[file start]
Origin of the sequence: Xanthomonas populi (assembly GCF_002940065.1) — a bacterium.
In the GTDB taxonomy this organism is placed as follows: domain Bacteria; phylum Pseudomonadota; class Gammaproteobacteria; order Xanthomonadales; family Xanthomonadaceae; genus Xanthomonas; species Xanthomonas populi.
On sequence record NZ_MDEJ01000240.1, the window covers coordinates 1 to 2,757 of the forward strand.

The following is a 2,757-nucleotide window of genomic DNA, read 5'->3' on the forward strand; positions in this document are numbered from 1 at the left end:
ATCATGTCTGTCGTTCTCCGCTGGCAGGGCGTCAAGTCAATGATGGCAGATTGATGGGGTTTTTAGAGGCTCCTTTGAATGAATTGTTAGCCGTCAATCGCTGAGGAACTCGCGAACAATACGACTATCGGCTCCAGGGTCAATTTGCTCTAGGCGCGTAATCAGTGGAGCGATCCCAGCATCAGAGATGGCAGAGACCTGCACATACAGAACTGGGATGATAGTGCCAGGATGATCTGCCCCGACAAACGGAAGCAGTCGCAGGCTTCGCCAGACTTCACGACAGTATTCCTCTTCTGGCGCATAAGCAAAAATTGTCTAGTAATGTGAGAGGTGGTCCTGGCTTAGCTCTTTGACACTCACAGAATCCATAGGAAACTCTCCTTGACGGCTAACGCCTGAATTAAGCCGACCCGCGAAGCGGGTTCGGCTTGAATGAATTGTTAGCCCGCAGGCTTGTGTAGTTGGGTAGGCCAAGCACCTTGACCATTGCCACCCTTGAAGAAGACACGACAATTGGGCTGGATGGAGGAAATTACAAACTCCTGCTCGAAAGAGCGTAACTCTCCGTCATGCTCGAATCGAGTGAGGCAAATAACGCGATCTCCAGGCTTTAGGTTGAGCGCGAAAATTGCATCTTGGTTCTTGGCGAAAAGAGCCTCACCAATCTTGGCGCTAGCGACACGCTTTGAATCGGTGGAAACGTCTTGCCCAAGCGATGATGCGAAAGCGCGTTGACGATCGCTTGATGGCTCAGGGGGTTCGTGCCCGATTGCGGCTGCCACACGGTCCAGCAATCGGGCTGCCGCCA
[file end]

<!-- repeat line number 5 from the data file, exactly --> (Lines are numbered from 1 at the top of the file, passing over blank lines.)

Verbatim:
ATCATGTCTGTCGTTCTCCGCTGGCAGGGCGTCAAGTCAATGATGGCAGATTGATGGGGTTTTTAGAGGCTCCTTTGAATGAATTGTTAGCCGTCAATCGCTGAGGAACTCGCGAACAATACGACTATCGGCTCCAGGGTCAATTTGCTCTAGGCGCGTAATCAGTGGAGCGATCCCAGCATCAGAGATGGCAGAGACCTGCACATACAGAACTGGGATGATAGTGCCAGGATGATCTGCCCCGACAAACGGAAGCAGTCGCAGGCTTCGCCAGACTTCACGACAGTATTCCTCTTCTGGCGCATAAGCAAAAATTGTCTAGTAATGTGAGAGGTGGTCCTGGCTTAGCTCTTTGACACTCACAGAATCCATAGGAAACTCTCCTTGACGGCTAACGCCTGAATTAAGCCGACCCGCGAAGCGGGTTCGGCTTGAATGAATTGTTAGCCCGCAGGCTTGTGTAGTTGGGTAGGCCAAGCACCTTGACCATTGCCACCCTTGAAGAAGACACGACAATTGGGCTGGATGGAGGAAATTACAAACTCCTGCTCGAAAGAGCGTAACTCTCCGTCATGCTCGAATCGAGTGAGGCAAATAACGCGATCTCCAGGCTTTAGGTTGAGCGCGAAAATTGCATCTTGGTTCTTGGCGAAAAGAGCCTCACCAATCTTGGCGCTAGCGACACGCTTTGAATCGGTGGAAACGTCTTGCCCAAGCGATGATGCGAAAGCGCGTTGACGATCGCTTGATGGCTCAGGGGGTTCGTGCCCGATTGCGGCTGCCACACGGTCCAGCAATCGGGCTGCCGCCA